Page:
Acral Erythema associated with Irradiated Blood Transfusion in Myelodysplastic Syndrome: A Case Report
A Faridi, A Aziz, Y Lynfield, P Griciene, J Gintautas
acral erythema, hand-foot syndrome, irradiated blood transfusion, macular rash, myelodysplastic syndrome, palmo-plantar erythrodyesthesia
A Faridi, A Aziz, Y Lynfield, P Griciene, J Gintautas. Acral Erythema associated with Irradiated Blood Transfusion in Myelodysplastic Syndrome: A Case Report. The Internet Journal of Hematology. 2009 Volume 7 Number 1.
Acral erythema (AE) is a known chemotherapy-induced adverse cutaneous reaction that has been described in association with a number of different chemotherapeutic agents. The most common agents implicated in this reaction are cytarabine, doxorubicin, and fluorouracil. This disorder has also been described in association with graft versus host disease (GVHD) related to solid organ and bone marrow transplantation. An association with blood transfusion has only been described in transfusion- related GVHD. The skin reaction consists of painful intense macular erythema of palms and soles. It may be followed by blister formation and skin necrosis and usually heals uneventfully with desquamation of the skin. We describe a case of an 88 year old female with myelodysplastic syndrome (MDS) who presented with red, swollen and painful macular rash on both palms and soles after receiving leukocyte depleted, irradiated packed red blood cells 2 days prior. We found no description in the medical literature of AE to be associated with blood transfusion in the absence of GVHD.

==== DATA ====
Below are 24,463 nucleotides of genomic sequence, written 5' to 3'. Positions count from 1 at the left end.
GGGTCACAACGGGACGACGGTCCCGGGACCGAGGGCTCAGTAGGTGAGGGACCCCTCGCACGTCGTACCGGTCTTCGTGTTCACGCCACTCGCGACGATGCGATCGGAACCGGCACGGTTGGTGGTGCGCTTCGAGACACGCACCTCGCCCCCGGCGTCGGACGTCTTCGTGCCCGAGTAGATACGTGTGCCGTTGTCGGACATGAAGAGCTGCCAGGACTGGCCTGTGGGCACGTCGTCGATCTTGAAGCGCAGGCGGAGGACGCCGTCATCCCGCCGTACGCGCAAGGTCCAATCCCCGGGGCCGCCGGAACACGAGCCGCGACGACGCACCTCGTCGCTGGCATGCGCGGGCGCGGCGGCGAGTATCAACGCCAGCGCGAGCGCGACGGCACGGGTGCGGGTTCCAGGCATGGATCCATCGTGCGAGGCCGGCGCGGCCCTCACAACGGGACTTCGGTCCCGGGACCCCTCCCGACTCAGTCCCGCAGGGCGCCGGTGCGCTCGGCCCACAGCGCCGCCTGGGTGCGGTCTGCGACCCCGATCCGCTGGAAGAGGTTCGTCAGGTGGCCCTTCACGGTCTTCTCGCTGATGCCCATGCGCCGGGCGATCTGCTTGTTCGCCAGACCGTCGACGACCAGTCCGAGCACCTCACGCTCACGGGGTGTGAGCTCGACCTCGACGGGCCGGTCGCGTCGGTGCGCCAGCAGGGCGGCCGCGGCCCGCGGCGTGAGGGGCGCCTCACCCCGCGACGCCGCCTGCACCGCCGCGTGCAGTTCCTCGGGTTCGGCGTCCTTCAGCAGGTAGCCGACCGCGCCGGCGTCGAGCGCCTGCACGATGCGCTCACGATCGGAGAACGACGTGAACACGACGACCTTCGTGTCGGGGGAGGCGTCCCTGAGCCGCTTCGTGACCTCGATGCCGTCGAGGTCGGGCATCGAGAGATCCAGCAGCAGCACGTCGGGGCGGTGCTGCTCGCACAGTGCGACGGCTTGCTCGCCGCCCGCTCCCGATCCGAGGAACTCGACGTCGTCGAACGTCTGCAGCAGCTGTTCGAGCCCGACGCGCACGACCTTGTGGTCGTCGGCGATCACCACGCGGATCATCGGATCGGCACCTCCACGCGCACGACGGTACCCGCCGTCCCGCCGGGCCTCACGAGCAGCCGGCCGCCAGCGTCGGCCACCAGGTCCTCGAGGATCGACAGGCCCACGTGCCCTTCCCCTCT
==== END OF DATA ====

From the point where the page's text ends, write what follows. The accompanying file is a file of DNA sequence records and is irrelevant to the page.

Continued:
Acral erythema (AE), also known as hand-foot syndrome, palmo-planta erythrodyesthesia, and toxic erythema of palms and soles, was first reported by Zuehlk in 1974 in association with mitotane therapy . Several chemotherapy-induced clinical and histologic changes of the area have been reported in the past decade because of new chemotherapeutic drugs, better recognition of histologic reaction patterns, and the prescription of higher dosages by oncologists. Since then, AE has been described as a side effect of many chemotherapeutic agents. Drugs implicated most commonly include doxorubicin , methotrexate , 5-flourouracil , cytosine arabinoside , and hydroxyurea . A distinctive acral erythema has been depicted in patients with myelogenous leukemia, subsequent to blood transfusions and intensive chemotherapy with cytarabine . Other reports have also linked AE to GVHD related to bone marrow and solid organ transplantation . Prior association of AE association with blood transfusion was only described in the setting of transfusion related GVHD [8,9]. We report a case of AE associated with irradiated blood transfusion in the absence of GVHD.